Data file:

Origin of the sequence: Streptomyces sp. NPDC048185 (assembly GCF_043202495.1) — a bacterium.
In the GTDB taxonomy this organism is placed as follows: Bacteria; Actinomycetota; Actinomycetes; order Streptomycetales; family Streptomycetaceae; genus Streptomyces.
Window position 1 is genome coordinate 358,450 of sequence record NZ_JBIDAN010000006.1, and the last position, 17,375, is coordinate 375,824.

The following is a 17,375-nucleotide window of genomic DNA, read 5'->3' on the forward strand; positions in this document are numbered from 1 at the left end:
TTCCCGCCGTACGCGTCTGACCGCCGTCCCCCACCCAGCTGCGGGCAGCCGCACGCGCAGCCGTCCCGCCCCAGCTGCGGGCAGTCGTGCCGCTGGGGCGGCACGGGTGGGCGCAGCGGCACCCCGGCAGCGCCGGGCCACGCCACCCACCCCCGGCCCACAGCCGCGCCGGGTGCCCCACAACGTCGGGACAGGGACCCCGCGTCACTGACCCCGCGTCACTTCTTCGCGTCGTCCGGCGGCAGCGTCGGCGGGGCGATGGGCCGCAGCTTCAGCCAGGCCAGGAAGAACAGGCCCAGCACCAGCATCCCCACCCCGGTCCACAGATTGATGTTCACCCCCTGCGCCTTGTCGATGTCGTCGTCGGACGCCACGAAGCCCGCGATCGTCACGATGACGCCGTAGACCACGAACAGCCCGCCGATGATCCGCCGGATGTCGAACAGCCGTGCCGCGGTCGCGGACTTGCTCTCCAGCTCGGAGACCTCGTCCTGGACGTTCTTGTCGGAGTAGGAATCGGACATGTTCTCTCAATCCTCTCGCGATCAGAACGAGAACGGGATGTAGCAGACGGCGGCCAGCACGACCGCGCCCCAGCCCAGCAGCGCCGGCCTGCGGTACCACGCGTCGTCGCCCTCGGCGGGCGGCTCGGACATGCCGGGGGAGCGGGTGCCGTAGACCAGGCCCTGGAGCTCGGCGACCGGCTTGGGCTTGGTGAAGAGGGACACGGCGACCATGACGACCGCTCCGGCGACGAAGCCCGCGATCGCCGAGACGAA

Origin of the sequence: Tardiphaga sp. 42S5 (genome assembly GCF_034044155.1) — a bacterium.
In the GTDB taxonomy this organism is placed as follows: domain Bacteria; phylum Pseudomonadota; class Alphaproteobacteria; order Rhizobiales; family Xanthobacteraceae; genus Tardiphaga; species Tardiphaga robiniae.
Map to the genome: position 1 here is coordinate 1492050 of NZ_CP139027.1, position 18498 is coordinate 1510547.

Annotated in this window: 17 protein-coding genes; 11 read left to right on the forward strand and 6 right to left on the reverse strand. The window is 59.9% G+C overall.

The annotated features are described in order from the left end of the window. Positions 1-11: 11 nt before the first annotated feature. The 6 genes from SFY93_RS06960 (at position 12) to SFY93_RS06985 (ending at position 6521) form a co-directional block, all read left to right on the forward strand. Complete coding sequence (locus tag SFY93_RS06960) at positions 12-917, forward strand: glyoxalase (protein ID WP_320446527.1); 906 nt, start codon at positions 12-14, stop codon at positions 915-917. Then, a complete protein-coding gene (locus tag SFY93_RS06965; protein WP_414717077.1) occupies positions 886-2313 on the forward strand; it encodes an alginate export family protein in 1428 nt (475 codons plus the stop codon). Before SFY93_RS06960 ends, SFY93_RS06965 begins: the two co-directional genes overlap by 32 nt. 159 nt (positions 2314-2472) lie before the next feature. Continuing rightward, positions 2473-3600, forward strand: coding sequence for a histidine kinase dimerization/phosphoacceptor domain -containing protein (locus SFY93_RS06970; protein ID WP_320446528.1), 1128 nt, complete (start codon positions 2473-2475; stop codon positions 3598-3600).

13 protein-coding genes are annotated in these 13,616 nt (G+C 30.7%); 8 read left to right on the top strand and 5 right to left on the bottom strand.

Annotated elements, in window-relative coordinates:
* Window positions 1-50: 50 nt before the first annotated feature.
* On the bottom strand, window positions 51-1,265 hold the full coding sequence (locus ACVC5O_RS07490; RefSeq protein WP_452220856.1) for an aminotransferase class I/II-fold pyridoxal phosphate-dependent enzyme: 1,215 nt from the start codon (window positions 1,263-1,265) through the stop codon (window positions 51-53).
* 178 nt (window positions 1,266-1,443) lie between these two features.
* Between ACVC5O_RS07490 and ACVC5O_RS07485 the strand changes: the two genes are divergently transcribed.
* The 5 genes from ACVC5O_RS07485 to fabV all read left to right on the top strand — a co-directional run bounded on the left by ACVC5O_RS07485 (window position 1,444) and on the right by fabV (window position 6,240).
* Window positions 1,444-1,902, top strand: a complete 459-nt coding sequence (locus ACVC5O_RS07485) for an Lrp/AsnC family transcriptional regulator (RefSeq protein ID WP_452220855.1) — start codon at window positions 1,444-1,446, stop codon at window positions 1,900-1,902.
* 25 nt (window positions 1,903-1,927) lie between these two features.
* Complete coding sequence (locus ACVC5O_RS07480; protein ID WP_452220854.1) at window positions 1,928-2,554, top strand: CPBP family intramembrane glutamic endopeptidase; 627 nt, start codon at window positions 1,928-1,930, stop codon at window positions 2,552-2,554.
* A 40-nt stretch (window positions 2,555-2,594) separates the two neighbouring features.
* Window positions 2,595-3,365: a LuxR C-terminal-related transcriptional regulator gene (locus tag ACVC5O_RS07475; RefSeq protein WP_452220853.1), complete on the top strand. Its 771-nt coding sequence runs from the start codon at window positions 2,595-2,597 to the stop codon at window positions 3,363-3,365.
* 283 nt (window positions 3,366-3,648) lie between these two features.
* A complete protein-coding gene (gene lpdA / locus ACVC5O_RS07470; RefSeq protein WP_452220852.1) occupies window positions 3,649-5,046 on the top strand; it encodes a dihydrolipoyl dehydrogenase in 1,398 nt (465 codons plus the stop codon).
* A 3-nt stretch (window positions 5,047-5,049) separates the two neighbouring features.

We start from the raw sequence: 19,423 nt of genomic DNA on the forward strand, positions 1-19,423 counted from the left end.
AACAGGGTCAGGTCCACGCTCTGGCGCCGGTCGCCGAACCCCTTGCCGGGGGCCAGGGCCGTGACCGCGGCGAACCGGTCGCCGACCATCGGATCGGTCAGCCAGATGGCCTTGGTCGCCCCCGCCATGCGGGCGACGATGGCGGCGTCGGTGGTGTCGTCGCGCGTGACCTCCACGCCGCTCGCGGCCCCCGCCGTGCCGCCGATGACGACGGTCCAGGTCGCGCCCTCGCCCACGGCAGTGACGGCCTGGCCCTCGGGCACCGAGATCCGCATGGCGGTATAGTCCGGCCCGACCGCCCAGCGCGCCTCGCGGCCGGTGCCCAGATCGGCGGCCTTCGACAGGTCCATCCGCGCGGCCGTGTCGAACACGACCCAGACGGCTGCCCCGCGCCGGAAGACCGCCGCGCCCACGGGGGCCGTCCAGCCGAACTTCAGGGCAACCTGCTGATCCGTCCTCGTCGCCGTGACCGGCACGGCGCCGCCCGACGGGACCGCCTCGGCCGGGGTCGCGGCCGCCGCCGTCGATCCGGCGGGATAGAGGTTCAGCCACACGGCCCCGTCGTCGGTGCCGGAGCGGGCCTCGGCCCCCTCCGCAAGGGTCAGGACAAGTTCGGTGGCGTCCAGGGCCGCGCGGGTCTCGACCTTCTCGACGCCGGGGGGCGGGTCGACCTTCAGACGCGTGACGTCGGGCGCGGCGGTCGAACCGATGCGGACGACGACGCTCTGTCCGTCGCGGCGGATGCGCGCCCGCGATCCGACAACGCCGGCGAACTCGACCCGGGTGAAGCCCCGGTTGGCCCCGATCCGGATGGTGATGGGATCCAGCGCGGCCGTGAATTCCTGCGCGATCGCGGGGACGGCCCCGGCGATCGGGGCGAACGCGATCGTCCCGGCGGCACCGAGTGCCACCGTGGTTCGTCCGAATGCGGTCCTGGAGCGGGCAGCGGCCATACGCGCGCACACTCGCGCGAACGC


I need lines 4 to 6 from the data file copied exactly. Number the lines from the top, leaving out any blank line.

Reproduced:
The following is a 17,375-nucleotide window of genomic DNA, read 5'->3' on the forward strand; positions in this document are numbered from 1 at the left end:
TTCCCGCCGTACGCGTCTGACCGCCGTCCCCCACCCAGCTGCGGGCAGCCGCACGCGCAGCCGTCCCGCCCCAGCTGCGGGCAGTCGTGCCGCTGGGGCGGCACGGGTGGGCGCAGCGGCACCCCGGCAGCGCCGGGCCACGCCACCCACCCCCGGCCCACAGCCGCGCCGGGTGCCCCACAACGTCGGGACAGGGACCCCGCGTCACTGACCCCGCGTCACTTCTTCGCGTCGTCCGGCGGCAGCGTCGGCGGGGCGATGGGCCGCAGCTTCAGCCAGGCCAGGAAGAACAGGCCCAGCACCAGCATCCCCACCCCGGTCCACAGATTGATGTTCACCCCCTGCGCCTTGTCGATGTCGTCGTCGGACGCCACGAAGCCCGCGATCGTCACGATGACGCCGTAGACCACGAACAGCCCGCCGATGATCCGCCGGATGTCGAACAGCCGTGCCGCGGTCGCGGACTTGCTCTCCAGCTCGGAGACCTCGTCCTGGACGTTCTTGTCGGAGTAGGAATCGGACATGTTCTCTCAATCCTCTCGCGATCAGAACGAGAACGGGATGTAGCAGACGGCGGCCAGCACGACCGCGCCCCAGCCCAGCAGCGCCGGCCTGCGGTACCACGCGTCGTCGCCCTCGGCGGGCGGCTCGGACATGCCGGGGGAGCGGGTGCCGTAGACCAGGCCCTGGAGCTCGGCGACCGGCTTGGGCTTGGTGAAGAGGGACACGGCGACCATGACGACCGCTCCGGCGACGAAGCCCGCGATCGCCGAGACGAA

Origin of the sequence: Tardiphaga sp. 42S5 (genome assembly GCF_034044155.1) — a bacterium.